Suggested Answers to Discussion Questions for
Learning Guide to A MAN FOR ALL SEASONS
1. [Standard Questions Suitable for Any Film]. [No suggested Answers.]
2. What is the difference between the meaning of the term "conscience" as understood by the real Sir Thomas More and the meaning of conscience presented in the movie? Suggested Response: See Helpful Background Section -- Some of the Substantial Historical Inaccuracies of This Film.
3. Do most martyrs believe that their sacrifice is primarily for the purpose of establishing their independence of the forces which are opposing them? Suggested Response: Most martyrs relate their sacrifice to struggles beyond themselves: to a cause, to a people, or to a nation. While they certainly want to defy the forces arrayed against them, most martyrs have in mind what they consider to be the greater good. This was true of Sir Thomas More who died for the principles of Catholic Christendom.
4. Is belief in God necessary for a person to become a martyr? Suggested Response: No. A martyr is someone who dies for a cause, whatever it may be.
5. Remember when More asked Roper what would happen if he destroyed all the laws to get at the devil, where would he find protection if the devil turned on him? How does this argument apply to the protection of constitutional rights in the U.S.? Suggested Response: The Constitution of the United States has many provisions which protect individuals from the state. Examples are: (1) the right to due process which provides, for example, a jury trial for criminal cases, the right to confront your accuser, the right to a jury of your peers, the right to an attorney, etc.; (2) freedom of speech; (3) freedom of the press; (4) right to assembly and petition; (5) freedom of religion; (6) freedom to travel etc.
6. Describe how each of the following characters in this film would react to the statement that "the end justifies the means": Cromwell, Sir Thomas More, Henry VIII, William Roper, and Richard Rich. For each provide an example of his actions in the film that leads you to this belief. Suggested Response: Cromwell, Henry VIII, and Richard Rich were men who believed that the end justified the means. Cromwell, as characterized in the film, would do anything to get ahead politically, such as manufacturing false charges against Sir Thomas More. Henry VIII would do anything to get a male heir, including cutting the heads off women that he had loved. Richard Rich, like Cromwell, would do anything for advancement of his career, and perjured himself at More's trial. Thomas More would not have sacrificed principle for expediency and proved this by refusing to agree to the King's policies on the marriage and the Church of England. William Roper was too young to be set in his ways on this. The scene in which More warns him against ignoring the legal protections of the minority to get at the devil indicates that he was leaning towards believing that the end justified the means.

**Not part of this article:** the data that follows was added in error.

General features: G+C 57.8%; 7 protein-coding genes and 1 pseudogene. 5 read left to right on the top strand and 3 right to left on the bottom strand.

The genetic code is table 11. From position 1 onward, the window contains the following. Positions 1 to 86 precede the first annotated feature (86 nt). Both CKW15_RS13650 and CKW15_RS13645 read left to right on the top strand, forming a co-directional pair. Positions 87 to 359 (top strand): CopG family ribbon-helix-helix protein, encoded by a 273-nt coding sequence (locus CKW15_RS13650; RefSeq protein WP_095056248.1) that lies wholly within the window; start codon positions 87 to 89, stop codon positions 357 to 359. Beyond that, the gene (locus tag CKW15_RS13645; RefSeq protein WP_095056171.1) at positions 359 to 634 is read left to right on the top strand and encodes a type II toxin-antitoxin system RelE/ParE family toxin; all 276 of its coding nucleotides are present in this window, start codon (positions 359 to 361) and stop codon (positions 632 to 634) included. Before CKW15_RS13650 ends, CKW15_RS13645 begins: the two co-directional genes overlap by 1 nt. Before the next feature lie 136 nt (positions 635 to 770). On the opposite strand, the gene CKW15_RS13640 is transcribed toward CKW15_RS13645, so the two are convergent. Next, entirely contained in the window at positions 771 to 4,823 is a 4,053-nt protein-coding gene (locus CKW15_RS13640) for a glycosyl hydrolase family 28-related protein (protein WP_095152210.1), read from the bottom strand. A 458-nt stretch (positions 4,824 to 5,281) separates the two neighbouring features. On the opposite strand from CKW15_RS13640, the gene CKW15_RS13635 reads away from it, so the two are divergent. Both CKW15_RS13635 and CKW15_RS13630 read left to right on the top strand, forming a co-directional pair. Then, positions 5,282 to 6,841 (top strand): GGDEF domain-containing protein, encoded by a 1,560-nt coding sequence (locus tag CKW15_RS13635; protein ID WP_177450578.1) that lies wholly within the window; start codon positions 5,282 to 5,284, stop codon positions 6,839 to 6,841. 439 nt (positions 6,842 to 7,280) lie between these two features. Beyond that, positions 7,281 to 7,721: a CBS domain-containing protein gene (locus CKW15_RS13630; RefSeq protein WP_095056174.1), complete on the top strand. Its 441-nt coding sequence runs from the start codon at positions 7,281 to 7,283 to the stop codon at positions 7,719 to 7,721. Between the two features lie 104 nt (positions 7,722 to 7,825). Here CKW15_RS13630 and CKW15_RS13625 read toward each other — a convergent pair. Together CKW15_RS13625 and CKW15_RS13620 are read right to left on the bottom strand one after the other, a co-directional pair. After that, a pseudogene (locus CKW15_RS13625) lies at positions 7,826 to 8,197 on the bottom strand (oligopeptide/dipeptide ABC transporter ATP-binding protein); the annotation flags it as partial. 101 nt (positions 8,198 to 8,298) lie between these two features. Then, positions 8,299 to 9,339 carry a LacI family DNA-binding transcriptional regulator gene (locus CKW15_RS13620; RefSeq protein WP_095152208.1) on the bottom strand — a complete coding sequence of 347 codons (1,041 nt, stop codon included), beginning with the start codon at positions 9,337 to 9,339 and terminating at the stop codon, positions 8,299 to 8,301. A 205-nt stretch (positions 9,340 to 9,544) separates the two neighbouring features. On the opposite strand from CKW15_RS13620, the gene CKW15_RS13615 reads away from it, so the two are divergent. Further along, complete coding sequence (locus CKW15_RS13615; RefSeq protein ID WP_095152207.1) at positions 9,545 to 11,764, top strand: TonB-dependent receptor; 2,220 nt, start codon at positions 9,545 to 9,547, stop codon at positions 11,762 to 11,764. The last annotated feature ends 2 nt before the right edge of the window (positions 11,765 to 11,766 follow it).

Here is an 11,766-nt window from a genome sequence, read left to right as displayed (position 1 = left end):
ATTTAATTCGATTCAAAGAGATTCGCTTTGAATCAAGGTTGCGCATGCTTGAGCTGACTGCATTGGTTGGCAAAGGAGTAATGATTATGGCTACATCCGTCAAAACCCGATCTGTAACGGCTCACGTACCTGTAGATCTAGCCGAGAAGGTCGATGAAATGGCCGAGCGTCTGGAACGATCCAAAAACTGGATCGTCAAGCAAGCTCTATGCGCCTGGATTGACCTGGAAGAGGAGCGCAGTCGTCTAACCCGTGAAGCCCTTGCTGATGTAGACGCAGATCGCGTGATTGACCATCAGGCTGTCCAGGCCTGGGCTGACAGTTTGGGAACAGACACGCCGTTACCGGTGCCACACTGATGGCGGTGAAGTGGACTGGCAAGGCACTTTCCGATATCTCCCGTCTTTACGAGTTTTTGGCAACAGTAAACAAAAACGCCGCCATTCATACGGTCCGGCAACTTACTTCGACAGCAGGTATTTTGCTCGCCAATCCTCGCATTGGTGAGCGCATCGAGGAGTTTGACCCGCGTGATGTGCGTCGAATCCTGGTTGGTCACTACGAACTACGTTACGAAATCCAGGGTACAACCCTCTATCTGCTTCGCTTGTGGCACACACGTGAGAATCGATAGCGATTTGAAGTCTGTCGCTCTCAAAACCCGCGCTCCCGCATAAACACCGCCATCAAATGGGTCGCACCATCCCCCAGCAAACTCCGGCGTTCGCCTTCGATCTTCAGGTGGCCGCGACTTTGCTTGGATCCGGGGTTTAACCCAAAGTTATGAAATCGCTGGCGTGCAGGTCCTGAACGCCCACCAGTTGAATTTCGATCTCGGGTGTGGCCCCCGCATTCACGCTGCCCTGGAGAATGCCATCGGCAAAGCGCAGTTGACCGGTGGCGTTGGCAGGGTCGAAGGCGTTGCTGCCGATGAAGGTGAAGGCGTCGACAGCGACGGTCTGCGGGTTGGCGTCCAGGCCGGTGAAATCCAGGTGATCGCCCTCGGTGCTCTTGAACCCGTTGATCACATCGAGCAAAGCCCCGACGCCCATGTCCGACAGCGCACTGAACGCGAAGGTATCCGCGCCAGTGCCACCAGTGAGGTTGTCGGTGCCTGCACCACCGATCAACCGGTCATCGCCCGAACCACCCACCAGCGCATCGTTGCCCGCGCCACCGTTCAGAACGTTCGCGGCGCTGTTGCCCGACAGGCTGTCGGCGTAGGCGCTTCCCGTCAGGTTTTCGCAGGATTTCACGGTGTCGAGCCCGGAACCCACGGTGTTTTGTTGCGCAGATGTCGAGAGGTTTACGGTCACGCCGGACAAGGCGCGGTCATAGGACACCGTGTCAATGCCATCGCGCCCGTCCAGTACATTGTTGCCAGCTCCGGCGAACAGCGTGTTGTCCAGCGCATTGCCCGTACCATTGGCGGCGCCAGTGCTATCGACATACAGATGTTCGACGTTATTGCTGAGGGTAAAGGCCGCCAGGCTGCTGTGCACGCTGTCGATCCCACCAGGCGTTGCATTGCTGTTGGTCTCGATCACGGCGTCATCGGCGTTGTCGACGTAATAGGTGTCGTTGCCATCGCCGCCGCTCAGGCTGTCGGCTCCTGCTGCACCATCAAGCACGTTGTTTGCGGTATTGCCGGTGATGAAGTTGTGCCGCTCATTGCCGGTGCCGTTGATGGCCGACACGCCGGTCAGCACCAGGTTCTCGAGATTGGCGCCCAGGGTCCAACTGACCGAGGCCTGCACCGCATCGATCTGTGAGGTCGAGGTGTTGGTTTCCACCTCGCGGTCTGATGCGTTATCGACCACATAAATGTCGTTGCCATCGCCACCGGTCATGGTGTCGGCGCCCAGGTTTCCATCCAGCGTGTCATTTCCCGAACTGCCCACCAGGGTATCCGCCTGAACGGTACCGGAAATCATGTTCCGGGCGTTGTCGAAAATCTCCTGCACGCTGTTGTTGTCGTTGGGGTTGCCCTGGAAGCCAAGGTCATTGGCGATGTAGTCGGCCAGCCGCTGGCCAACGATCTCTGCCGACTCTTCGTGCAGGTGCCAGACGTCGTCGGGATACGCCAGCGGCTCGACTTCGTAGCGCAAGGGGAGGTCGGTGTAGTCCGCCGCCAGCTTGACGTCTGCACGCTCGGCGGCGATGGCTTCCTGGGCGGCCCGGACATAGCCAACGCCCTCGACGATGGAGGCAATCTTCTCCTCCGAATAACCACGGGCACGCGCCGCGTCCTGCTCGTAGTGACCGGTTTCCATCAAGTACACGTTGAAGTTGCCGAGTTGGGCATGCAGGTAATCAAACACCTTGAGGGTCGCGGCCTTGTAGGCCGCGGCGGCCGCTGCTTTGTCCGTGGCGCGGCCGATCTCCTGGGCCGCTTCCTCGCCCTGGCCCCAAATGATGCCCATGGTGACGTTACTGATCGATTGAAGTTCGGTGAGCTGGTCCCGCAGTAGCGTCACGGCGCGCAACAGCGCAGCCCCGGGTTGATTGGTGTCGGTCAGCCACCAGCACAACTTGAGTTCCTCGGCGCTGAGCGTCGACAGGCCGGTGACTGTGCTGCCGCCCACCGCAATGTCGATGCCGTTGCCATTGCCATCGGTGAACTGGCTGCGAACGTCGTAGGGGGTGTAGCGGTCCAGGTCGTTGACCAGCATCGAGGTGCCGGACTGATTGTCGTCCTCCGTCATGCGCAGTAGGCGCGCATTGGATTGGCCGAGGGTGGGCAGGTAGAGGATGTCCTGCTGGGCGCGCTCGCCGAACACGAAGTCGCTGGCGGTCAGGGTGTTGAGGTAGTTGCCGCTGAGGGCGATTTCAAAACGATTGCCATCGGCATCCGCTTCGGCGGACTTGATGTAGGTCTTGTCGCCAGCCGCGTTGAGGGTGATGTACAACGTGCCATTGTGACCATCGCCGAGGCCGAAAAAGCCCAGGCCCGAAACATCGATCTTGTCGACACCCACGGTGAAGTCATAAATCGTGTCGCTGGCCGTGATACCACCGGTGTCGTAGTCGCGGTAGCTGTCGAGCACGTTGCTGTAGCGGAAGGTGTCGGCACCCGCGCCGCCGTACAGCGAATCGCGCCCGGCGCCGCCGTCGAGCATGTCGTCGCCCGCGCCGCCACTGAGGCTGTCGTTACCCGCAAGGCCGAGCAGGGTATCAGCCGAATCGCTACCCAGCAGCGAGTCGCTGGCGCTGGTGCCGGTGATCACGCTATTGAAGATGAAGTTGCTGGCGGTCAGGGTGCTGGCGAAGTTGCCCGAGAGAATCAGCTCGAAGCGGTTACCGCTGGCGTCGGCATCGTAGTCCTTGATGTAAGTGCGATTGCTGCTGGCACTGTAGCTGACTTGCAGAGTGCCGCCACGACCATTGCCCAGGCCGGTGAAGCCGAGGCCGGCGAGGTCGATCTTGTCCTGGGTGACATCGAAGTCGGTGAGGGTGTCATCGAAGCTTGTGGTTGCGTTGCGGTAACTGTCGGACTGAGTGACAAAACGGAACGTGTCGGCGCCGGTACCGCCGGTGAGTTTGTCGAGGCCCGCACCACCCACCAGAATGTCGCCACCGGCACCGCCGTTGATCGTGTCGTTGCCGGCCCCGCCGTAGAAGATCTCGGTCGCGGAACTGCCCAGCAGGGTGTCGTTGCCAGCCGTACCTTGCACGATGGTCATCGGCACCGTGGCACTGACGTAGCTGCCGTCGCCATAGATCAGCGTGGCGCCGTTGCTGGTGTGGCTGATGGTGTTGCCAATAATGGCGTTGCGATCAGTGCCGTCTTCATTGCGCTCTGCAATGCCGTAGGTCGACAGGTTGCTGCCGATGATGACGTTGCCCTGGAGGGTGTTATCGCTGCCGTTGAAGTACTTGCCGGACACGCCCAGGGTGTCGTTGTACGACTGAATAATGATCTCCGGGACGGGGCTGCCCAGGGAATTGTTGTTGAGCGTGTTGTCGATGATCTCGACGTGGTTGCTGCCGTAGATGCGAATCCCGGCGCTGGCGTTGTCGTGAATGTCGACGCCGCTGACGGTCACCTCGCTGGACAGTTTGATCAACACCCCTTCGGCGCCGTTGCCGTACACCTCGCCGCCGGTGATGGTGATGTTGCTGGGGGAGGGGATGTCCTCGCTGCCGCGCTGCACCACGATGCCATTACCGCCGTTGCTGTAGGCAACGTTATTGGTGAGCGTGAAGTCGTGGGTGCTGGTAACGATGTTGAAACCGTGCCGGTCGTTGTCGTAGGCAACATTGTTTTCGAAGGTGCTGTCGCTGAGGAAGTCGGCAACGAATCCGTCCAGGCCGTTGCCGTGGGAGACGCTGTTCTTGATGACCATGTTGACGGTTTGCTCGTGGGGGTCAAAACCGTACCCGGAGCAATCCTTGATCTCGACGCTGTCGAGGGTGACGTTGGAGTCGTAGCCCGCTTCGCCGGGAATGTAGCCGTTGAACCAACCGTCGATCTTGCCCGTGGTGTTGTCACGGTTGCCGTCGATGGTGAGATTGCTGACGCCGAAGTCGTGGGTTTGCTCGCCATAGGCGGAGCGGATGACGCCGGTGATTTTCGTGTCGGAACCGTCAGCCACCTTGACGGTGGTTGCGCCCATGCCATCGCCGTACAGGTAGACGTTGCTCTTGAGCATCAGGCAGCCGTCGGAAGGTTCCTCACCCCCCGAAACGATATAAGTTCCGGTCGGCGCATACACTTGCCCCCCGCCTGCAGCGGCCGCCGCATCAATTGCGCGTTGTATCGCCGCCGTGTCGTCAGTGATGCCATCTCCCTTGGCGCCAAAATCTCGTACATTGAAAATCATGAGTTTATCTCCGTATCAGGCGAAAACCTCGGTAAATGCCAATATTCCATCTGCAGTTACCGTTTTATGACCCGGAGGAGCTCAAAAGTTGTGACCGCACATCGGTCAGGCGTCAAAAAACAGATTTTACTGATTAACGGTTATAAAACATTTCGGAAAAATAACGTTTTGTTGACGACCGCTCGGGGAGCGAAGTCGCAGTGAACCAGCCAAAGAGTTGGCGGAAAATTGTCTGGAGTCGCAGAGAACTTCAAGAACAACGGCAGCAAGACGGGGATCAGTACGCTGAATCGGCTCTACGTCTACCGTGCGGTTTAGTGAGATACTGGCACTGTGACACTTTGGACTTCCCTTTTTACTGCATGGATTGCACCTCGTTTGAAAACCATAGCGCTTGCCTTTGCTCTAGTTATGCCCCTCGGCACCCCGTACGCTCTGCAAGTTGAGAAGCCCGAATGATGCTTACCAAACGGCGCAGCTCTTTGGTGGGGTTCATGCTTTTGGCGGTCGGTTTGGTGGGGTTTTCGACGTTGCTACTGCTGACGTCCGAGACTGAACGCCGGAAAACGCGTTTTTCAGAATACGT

7. Does the end justify the means? Is this a good standard for conduct? Suggested Response: No. Every ethical question must be determined on its merits but the concept that one may commit an unethical action for a good end usually leads to unethical actions. The trick in life is to find a way to achieve the ends that you want by using morally acceptable means. See Standard Ethics Questions.
8. Did Henry VIII and the political powers in England do the right thing by separating from the Catholic church in order to give Henry a wife who would provide him with a male heir? Or were they engaging in an ends justifies the means rationalization. Answer from the standpoint of a religious Catholic who lived during the reign of King Henry VIII and from the standpoint of King Henry. Suggested Response: The decision to allow Henry VIII to take a new wife and to separate the Church of England from Rome was a clear example of using the end to justify the means. The religious Catholic would point to the fact that King Henry had entered sacred marriage vows before God and did not have the power to break those vows. Only the Pope, as God's representative on earth, could do that. Henry would point to the fact that his primary obligation was to the English people who needed a male heir for stability. (He was wrong, by the way. England achieved stability under his daughter, Elizabeth. But it was a reasonable assumption at the time.) Only if you discount the theory that marriage vows are sacred and can only be released by the Pope and only if you reject papal supremacy, can you find that Henry's actions were anything other than simply an ends justifies the means argument.